One of the hot topics in 2017 was the legalization of cannabis for recreational adult use in Canada. Navigating through the weeds to understand the regulation of wacky tabacky can be challenging, but don’t let that blunt your enthusiasm for this new regulatory regime.
Countdown to (legal) High Times
The Canadian government had initially stated that legalization would happen no later than July 1, 2018; however, the Government has recently announced that implementation may be delayed until later in the summer so that provinces have a transition period to finalize their own regulations regarding the distribution and sale.
On April 13, 2017, Bill C-45, An Act respecting cannabis and to amend the Controlled Drugs and Substances Act, the Criminal Code and other Acts (the “Act”) was introduced in the House of Commons. The Act would legalize adult use marijuana consumption and sales in Canada. The Act allows, among other things, for provinces and territories to take responsibility for the sale and distribution of cannabis. Over the past several months, we’ve seen several provinces put forth a legal framework or announce their plans for the regulation, distribution and sale of cannabis for recreational purposes.
We have previously discussed the key elements of the Act, which will create a strict legal framework for controlling the production, distribution, promotion and sale of cannabis in Canada. Much of the legislation is specifically targeted at limiting potential exposure to young people, as well as ensuring public health and safety and reducing the burden on the criminal justice system. We also noted that Canada has international obligations pursuant to international drug control conventions. The Government of Canada has briefly addressed this point in their Introduction of the Cannabis Act: Questions and Answers and reinforced that the Government of Canada “takes its international obligations very seriously” and will “continue to engage in constructive dialogue with our international partners”. We will have to wait and see how our international obligations will be addressed as we progress towards legalization.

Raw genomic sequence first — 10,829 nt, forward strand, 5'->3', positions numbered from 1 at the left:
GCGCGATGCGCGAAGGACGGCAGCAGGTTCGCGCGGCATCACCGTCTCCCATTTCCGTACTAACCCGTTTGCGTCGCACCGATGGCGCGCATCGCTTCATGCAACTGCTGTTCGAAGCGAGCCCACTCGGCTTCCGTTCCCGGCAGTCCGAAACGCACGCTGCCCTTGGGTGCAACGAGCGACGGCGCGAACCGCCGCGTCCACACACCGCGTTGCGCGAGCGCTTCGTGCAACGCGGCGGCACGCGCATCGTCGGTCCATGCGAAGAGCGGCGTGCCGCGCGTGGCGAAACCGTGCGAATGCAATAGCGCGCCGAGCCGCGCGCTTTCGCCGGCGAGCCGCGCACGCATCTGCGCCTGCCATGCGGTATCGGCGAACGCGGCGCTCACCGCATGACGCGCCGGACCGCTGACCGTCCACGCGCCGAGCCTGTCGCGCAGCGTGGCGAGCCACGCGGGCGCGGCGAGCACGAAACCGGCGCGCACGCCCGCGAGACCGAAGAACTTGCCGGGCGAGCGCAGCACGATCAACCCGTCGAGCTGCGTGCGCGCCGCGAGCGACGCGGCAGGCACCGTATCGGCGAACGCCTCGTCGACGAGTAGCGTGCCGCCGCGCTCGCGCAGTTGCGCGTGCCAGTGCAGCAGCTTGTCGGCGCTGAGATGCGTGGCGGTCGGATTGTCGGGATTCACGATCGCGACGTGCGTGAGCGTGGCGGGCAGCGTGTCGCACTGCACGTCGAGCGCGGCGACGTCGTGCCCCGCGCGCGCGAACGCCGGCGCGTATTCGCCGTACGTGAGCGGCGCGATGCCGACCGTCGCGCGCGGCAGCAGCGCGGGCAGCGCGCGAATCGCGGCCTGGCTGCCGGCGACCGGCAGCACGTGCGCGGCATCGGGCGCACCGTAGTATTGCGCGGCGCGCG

Highlights of the Regulations
In Ontario, Bill 174, the Cannabis, Smoke-Free Ontario, and Road Safety Statute Law Amendment Act, 2017, will regulate the purchase, sale and use of cannabis. Under Bill 174, it will be illegal for people under the age of 19 to buy, sell, have or share recreational cannabis (this is higher than the federal minimum of 18 years of age). British Columbia, Nova Scotia, Prince Edward Island, Manitoba and New Brunswick and Labrador have all announced the minimum age is 19 years old. Under the legislation in Alberta (Bill 26, An Act to Regulate and Control Cannabis) and Québec (Bill 157, An Act to constitute the Société québécoise du cannabis, to enact the Cannabis Regulation Act and to amend various highway safety-related provisions), the legal age to buy, possess and consume recreational cannabis will be 18 years old, which is aligned with the legal drinking age in both provinces.
Retail and distribution
In Ontario, there will be a specific provincial retailer, the Ontario Cannabis Retail Corporation, a subsidiary of the Liquor Control Board of Ontario, will distribute recreational (or adult use or non-medical) cannabis though stand-alone stores and an online distribution service. British Columbia will be using a hybrid model, meaning British Columbians will be able to purchase non-medical cannabis through government operated or private retailers. The B.C. Liquor Distribution Branch will be the wholesale distributor of non-medical cannabis in the province. The Alberta Gaming and Liquor Commission will manage distribution in Alberta, with licensed retail establishments selling cannabis and government operating online sales and home delivery. Similarly, the Manitoba Liquor and Lotteries Corp. will secure the supply of cannabis in Manitoba, but private retail stores will be in charge of selling it.